The FARRM bills major expenditure, the Supplemental Nutrition Assistance Program (SNAP), supports over 40 million people.

What percentage of people have received SNAP benefits for more than 5/10/20/30 years?

(Note: I am interested in cumulative years on SNAP. I believe that there are statistics for average number of months on SNAP before going off it, but do not know if they track people who return to the program.)

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    I think dependant is the wrong word here. Perhaps change it to reliant. – SoylentGray Dec 12 '13 at 20:32
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    In addition to @Chad's thought, I'm not sure comparisons to animals are appropriate. – Bobson Dec 12 '13 at 20:48
  • I also think that it is not a statistic that is maintained to how many times a person has received SNAP Aid in their lifetime. I believe, only information they maintain is about the most recent time where SNAP Aid was applied for. I believe this because I have knowledge of a sister program and this is how the legislation directed us to maintain the history. It is possible SNAP is run differently but both programs are Ag programs so I doubt it – SoylentGray Dec 12 '13 at 21:15
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    @user1873 - They're synonyms (same denotation), but they have different connotations. Consider the difference between unrelenting and mulish. Both are synonyms for stubborn, but they imply very different things. That being said, connotations are much more variable than definitions. – Bobson Dec 12 '13 at 22:48
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    @Chad, wow more simlarities with the animal world. humans learn that they can receive free food (and other benefits) and become pests. They make poor choices as long as humans are around for them to receive benefits from. – user1873 Dec 12 '13 at 23:08

Note: This does not directly answer the question, but can serve as a starting point for the research, which is why I'm leaving it here for now. The numbers being asked for may not have ever been gathered and analyzed, but if they have, they don't seem to be in the linked-to study.

I found a summary of a 2006 report on how long SNAP participants receive benefits, which has a chart which somewhat your question for August 1990 - October 1999.

I haven't been able to track down a more recent study, but for that decade only 21% of the people stayed on for more than two years after joining the program. From the report:

Among all individuals participating in March 1996, SIPP data suggest that half were in the middle of participation spells lasting four and a half years or longer, while FSPQC data indicate that only one-third of the caseload was in the middle of spells of at least four and a half years. In FSPQC data, the median participation spell for March 1996 participants was just over two years. While it is unclear why the estimates from these separate sources differ, it appears that the estimated median participation spell of eight years for a cross-section of FSP participants is no longer an accurate depiction of the FSP dynamics.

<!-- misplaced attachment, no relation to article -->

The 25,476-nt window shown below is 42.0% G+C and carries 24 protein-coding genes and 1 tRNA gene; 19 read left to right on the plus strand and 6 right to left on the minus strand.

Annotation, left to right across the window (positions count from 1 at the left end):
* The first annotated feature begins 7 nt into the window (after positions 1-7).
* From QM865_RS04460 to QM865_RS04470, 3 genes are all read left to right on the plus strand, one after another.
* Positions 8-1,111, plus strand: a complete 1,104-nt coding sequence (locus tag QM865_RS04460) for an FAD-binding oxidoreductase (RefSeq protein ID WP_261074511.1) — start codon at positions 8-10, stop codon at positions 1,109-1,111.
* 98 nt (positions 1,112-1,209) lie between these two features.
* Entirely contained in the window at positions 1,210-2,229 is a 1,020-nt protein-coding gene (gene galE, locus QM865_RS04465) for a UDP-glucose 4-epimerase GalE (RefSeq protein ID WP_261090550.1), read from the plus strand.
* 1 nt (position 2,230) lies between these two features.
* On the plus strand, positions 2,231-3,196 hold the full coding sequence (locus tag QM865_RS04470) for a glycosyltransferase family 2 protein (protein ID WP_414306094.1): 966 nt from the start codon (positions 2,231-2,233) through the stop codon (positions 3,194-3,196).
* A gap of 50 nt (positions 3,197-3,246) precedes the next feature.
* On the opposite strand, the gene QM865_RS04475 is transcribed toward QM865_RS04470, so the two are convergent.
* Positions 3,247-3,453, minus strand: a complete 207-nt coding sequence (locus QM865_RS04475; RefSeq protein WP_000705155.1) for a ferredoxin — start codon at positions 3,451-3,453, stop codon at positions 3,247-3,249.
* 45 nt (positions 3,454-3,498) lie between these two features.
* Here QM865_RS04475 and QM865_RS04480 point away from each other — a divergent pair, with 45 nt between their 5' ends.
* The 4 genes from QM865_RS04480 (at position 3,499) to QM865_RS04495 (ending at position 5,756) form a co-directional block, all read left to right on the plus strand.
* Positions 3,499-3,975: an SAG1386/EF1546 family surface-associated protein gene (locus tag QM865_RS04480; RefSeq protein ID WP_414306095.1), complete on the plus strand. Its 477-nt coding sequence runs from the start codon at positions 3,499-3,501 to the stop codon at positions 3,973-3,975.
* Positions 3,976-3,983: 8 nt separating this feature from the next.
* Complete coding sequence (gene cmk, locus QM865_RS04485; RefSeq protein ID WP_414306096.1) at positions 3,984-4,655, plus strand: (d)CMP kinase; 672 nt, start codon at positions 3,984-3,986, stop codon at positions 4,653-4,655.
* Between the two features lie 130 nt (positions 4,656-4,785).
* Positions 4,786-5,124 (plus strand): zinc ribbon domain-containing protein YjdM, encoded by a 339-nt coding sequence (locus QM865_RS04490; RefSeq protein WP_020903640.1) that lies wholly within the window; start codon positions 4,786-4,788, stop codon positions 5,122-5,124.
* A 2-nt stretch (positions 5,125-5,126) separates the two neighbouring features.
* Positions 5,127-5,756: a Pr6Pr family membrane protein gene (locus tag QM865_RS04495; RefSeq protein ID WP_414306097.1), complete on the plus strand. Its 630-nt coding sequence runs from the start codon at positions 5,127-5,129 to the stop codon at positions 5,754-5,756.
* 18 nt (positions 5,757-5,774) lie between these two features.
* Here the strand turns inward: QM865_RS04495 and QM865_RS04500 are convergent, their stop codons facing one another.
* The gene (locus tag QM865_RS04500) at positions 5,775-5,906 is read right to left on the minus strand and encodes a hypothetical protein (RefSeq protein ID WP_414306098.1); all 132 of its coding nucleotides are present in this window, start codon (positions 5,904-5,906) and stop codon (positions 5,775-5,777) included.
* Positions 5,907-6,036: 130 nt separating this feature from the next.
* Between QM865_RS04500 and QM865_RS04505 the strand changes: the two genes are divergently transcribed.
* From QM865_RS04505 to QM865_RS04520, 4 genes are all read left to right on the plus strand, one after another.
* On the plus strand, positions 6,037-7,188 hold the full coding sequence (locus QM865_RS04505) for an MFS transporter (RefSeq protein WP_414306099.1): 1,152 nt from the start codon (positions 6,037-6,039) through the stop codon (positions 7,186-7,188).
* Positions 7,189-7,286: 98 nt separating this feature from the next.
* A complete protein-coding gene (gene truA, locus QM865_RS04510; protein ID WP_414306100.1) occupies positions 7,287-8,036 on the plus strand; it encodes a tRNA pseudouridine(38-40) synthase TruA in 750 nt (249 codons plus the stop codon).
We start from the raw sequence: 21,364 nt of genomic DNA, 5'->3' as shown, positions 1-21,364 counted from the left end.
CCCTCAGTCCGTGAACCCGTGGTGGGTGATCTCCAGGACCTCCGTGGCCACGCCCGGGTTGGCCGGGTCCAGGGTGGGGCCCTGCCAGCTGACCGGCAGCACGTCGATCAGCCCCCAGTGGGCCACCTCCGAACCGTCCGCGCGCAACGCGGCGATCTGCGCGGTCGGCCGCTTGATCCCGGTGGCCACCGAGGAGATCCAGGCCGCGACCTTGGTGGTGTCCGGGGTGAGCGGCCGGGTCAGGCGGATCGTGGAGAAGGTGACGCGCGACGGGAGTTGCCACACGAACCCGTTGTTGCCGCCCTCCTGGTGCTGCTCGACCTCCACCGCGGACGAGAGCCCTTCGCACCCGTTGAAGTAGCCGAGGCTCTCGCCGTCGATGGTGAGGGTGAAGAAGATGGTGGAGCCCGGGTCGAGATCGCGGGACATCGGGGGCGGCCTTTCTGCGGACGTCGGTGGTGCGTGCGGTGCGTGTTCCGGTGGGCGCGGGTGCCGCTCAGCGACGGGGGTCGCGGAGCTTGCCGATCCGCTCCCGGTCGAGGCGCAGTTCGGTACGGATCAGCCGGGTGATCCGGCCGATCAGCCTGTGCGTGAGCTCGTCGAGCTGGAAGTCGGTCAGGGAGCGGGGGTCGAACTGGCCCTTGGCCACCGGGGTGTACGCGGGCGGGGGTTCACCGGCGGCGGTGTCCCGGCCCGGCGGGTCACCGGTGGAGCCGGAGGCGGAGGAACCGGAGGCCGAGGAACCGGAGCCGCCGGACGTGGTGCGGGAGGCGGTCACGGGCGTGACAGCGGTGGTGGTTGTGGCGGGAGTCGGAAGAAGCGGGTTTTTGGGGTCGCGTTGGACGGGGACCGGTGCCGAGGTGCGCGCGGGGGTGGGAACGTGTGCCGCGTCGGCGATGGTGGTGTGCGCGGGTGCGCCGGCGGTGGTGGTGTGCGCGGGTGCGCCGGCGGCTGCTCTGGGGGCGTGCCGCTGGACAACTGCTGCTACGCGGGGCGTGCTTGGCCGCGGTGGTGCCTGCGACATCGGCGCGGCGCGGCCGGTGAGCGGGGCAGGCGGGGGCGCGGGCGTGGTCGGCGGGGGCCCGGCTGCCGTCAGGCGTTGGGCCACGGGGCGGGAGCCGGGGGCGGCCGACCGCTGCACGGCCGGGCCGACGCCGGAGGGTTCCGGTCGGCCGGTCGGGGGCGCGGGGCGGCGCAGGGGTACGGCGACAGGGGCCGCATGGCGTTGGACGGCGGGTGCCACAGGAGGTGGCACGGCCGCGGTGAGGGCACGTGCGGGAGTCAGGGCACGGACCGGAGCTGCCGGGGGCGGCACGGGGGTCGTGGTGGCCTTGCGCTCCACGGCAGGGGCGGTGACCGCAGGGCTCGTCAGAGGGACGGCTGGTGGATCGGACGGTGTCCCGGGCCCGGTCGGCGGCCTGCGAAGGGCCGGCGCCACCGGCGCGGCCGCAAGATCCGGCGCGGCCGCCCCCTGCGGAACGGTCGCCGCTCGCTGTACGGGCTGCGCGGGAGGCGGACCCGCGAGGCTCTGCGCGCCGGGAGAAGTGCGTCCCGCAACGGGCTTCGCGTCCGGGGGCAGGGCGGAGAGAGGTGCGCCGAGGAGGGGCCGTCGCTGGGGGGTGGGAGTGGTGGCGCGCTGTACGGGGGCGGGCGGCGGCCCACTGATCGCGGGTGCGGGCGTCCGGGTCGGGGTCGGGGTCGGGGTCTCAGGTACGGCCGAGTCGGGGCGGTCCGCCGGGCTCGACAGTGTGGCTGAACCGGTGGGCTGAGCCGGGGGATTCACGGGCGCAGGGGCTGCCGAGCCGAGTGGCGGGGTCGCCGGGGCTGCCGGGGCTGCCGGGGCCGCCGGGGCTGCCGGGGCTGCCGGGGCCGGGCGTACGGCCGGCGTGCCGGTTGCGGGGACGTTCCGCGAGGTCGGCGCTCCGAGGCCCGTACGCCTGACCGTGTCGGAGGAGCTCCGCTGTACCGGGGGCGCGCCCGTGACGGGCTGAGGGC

• If you examine my Note above, this isn't the information i am looking for. "participation spell" sounds like continuious years in the program. I am interested in cumulative years, while your data is only people who never dropped out of the program. – user1873 Dec 12 '13 at 23:03
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    @user1873 - You're right. I strongly suspect they don't track re-entries, but I'll see if I can track anything down for that. However, wouldn't the very fact that they went off it for a period of time indicate that they could get by without the program and are thus not dependent on it? – Bobson Dec 12 '13 at 23:04
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    @bobson - wouldn't the very fact that they went off it for a period of time indicate that they could get by without the program and are thus not dependent on it yes except for the fact that the way the program works based on the income of the person who applies more foodstamps could be issued. If you apply you have to provide proof of your(and your spouses if you have one(though not your baby daddy's)) income, but you do not have to provide proof of income for other members of your household. So it may be benficial to let your sister claim you as a dependant to get more FS. – SoylentGray Dec 13 '13 at 17:06
  • The above is an exploit of the system but it is a known and commonly used exploit. In that scenrio they are never not reliant on the Food stamps. – SoylentGray Dec 13 '13 at 17:06
  • @Chad - Interesting. I wouldn't have even considered that. And it definitely would demonstrate what user1873's looking for. However, I'd be really surprised if there were actually numbers for that if the government isn't tracking it (as implied by being able to do that in the first place). – Bobson Dec 13 '13 at 17:57

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